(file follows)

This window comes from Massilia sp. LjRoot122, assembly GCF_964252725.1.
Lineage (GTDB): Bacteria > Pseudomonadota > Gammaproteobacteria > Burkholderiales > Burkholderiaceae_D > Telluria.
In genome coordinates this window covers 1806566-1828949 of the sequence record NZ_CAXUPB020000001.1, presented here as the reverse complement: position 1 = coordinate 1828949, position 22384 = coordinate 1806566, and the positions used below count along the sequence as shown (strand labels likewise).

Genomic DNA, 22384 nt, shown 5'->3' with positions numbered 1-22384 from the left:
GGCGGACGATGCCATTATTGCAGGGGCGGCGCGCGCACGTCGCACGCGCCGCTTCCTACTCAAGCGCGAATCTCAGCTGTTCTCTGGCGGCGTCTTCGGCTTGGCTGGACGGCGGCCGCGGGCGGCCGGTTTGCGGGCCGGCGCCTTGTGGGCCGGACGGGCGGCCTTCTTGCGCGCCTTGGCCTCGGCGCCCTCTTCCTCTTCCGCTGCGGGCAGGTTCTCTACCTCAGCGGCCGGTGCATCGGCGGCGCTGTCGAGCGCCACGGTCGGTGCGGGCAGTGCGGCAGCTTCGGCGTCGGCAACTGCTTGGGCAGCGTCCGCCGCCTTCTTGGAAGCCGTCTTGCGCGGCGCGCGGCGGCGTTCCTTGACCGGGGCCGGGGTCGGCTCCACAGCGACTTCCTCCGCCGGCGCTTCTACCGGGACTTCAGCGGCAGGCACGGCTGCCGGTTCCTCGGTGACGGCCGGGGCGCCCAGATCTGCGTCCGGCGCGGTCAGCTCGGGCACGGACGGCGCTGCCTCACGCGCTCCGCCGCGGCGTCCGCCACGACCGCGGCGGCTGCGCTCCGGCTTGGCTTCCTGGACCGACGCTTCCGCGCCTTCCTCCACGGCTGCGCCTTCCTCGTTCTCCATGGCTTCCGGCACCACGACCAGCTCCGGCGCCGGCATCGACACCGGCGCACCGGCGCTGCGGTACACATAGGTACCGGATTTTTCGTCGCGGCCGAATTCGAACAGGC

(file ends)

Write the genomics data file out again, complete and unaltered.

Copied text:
This window comes from Massilia sp. LjRoot122, assembly GCF_964252725.1.
Lineage (GTDB): Bacteria > Pseudomonadota > Gammaproteobacteria > Burkholderiales > Burkholderiaceae_D > Telluria.
In genome coordinates this window covers 1806566-1828949 of the sequence record NZ_CAXUPB020000001.1, presented here as the reverse complement: position 1 = coordinate 1828949, position 22384 = coordinate 1806566, and the positions used below count along the sequence as shown (strand labels likewise).

Genomic DNA, 22384 nt, shown 5'->3' with positions numbered 1-22384 from the left:
GGCGGACGATGCCATTATTGCAGGGGCGGCGCGCGCACGTCGCACGCGCCGCTTCCTACTCAAGCGCGAATCTCAGCTGTTCTCTGGCGGCGTCTTCGGCTTGGCTGGACGGCGGCCGCGGGCGGCCGGTTTGCGGGCCGGCGCCTTGTGGGCCGGACGGGCGGCCTTCTTGCGCGCCTTGGCCTCGGCGCCCTCTTCCTCTTCCGCTGCGGGCAGGTTCTCTACCTCAGCGGCCGGTGCATCGGCGGCGCTGTCGAGCGCCACGGTCGGTGCGGGCAGTGCGGCAGCTTCGGCGTCGGCAACTGCTTGGGCAGCGTCCGCCGCCTTCTTGGAAGCCGTCTTGCGCGGCGCGCGGCGGCGTTCCTTGACCGGGGCCGGGGTCGGCTCCACAGCGACTTCCTCCGCCGGCGCTTCTACCGGGACTTCAGCGGCAGGCACGGCTGCCGGTTCCTCGGTGACGGCCGGGGCGCCCAGATCTGCGTCCGGCGCGGTCAGCTCGGGCACGGACGGCGCTGCCTCACGCGCTCCGCCGCGGCGTCCGCCACGACCGCGGCGGCTGCGCTCCGGCTTGGCTTCCTGGACCGACGCTTCCGCGCCTTCCTCCACGGCTGCGCCTTCCTCGTTCTCCATGGCTTCCGGCACCACGACCAGCTCCGGCGCCGGCATCGACACCGGCGCACCGGCGCTGCGGTACACATAGGTACCGGATTTTTCGTCGCGGCCGAATTCGAACAGGC